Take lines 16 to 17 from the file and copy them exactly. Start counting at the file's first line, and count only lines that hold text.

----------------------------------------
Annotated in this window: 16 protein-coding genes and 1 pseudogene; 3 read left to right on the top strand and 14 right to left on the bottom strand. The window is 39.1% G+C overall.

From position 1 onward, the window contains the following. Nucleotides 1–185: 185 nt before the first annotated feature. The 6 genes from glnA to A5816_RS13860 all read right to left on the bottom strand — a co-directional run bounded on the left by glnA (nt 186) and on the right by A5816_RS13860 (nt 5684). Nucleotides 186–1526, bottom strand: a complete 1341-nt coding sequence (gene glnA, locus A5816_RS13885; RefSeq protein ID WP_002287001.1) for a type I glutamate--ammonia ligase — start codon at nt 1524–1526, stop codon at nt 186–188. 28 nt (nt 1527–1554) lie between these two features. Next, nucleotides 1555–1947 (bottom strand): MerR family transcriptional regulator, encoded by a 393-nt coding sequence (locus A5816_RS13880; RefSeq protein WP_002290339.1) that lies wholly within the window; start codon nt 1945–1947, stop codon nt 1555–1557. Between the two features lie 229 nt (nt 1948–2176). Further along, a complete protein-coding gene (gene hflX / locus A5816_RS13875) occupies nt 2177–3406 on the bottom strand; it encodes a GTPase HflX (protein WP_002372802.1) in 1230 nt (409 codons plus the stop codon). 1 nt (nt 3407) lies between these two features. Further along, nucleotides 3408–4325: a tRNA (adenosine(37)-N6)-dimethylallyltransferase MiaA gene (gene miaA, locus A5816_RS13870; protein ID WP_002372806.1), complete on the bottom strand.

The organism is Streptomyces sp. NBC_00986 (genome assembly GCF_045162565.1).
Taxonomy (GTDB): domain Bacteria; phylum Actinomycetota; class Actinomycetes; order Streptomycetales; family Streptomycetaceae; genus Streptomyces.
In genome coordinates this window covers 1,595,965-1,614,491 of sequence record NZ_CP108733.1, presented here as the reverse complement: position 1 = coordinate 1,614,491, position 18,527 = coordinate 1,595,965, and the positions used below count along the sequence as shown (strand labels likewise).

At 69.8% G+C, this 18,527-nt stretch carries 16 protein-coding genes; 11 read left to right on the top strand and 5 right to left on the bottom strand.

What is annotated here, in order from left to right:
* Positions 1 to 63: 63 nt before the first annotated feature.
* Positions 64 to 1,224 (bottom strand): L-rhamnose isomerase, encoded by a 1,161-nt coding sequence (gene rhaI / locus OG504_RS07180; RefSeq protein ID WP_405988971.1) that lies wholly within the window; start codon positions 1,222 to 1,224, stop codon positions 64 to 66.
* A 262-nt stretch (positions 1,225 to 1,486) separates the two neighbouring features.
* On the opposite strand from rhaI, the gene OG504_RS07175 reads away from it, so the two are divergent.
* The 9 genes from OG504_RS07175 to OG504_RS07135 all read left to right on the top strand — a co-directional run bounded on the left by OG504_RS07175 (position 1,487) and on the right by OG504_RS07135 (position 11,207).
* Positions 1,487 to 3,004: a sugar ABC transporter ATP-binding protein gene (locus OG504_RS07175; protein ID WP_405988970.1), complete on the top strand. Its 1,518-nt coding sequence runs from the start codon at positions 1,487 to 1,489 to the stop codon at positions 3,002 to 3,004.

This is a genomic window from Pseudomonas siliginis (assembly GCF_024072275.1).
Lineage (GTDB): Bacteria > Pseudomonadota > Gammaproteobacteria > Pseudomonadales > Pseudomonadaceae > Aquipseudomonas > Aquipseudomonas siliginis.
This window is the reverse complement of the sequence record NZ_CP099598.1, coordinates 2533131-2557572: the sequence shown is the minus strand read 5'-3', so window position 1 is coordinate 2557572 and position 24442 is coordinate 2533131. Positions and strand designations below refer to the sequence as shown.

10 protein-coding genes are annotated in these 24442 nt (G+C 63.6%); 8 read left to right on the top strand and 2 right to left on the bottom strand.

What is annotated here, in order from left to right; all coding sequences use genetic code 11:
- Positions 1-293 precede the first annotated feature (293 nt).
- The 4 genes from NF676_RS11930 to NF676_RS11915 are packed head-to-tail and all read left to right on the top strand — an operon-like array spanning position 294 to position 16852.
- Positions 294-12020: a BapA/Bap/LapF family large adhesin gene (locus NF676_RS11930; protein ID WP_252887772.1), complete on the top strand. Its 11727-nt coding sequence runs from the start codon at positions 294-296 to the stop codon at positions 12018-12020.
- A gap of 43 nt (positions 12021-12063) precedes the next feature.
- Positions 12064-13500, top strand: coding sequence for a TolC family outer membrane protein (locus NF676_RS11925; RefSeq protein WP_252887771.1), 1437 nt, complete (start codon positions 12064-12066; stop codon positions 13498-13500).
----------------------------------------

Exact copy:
This window is the reverse complement of the sequence record NZ_CP099598.1, coordinates 2533131-2557572: the sequence shown is the minus strand read 5'-3', so window position 1 is coordinate 2557572 and position 24442 is coordinate 2533131. Positions and strand designations below refer to the sequence as shown.

10 protein-coding genes are annotated in these 24442 nt (G+C 63.6%); 8 read left to right on the top strand and 2 right to left on the bottom strand.